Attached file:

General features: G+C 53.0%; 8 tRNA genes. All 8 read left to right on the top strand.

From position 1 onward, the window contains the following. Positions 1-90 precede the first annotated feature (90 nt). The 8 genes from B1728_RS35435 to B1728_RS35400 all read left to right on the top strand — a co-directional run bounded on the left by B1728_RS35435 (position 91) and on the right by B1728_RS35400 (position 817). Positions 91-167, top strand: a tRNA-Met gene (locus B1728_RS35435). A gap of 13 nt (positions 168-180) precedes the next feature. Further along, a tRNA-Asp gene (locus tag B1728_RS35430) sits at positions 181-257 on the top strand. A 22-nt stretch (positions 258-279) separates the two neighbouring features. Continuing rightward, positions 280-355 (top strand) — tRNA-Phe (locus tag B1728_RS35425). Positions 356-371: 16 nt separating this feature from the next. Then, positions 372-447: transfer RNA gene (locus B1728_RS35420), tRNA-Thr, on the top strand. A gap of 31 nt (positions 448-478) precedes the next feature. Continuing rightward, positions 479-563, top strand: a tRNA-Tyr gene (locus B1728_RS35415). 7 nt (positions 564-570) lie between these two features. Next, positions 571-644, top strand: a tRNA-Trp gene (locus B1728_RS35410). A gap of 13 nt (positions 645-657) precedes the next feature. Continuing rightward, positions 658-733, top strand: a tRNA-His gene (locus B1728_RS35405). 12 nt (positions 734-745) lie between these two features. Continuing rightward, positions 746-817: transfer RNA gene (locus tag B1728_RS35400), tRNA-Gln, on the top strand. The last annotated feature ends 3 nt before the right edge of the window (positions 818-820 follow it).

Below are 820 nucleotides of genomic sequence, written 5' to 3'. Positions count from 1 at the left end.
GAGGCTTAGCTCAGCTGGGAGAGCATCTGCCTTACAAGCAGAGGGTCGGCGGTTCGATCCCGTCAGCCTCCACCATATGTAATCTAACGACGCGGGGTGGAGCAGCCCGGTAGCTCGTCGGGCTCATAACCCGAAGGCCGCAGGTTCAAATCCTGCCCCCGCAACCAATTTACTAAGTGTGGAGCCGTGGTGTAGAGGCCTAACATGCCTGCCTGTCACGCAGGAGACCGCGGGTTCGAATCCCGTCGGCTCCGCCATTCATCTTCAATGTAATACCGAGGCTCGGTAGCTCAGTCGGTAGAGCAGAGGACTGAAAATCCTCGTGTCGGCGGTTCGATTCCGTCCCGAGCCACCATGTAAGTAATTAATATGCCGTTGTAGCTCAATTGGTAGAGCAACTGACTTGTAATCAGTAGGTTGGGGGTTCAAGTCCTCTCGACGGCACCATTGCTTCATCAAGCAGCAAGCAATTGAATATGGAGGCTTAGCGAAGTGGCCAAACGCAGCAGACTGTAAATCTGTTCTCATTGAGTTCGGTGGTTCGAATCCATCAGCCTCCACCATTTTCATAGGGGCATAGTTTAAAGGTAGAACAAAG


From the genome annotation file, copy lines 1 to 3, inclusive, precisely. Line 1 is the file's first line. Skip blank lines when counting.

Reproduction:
General features: G+C 53.0%; 8 tRNA genes. All 8 read left to right on the top strand.

From position 1 onward, the window contains the following. Positions 1-90 precede the first annotated feature (90 nt). The 8 genes from B1728_RS35435 to B1728_RS35400 all read left to right on the top strand — a co-directional run bounded on the left by B1728_RS35435 (position 91) and on the right by B1728_RS35400 (position 817). Positions 91-167, top strand: a tRNA-Met gene (locus B1728_RS35435). A gap of 13 nt (positions 168-180) precedes the next feature. Further along, a tRNA-Asp gene (locus tag B1728_RS35430) sits at positions 181-257 on the top strand. A 22-nt stretch (positions 258-279) separates the two neighbouring features. Continuing rightward, positions 280-355 (top strand) — tRNA-Phe (locus tag B1728_RS35425). Positions 356-371: 16 nt separating this feature from the next. Then, positions 372-447: transfer RNA gene (locus B1728_RS35420), tRNA-Thr, on the top strand. A gap of 31 nt (positions 448-478) precedes the next feature. Continuing rightward, positions 479-563, top strand: a tRNA-Tyr gene (locus B1728_RS35415). 7 nt (positions 564-570) lie between these two features. Next, positions 571-644, top strand: a tRNA-Trp gene (locus B1728_RS35410). A gap of 13 nt (positions 645-657) precedes the next feature. Continuing rightward, positions 658-733, top strand: a tRNA-His gene (locus B1728_RS35405). 12 nt (positions 734-745) lie between these two features. Continuing rightward, positions 746-817: transfer RNA gene (locus tag B1728_RS35400), tRNA-Gln, on the top strand. The last annotated feature ends 3 nt before the right edge of the window (positions 818-820 follow it).

Below are 820 nucleotides of genomic sequence, written 5' to 3'. Positions count from 1 at the left end.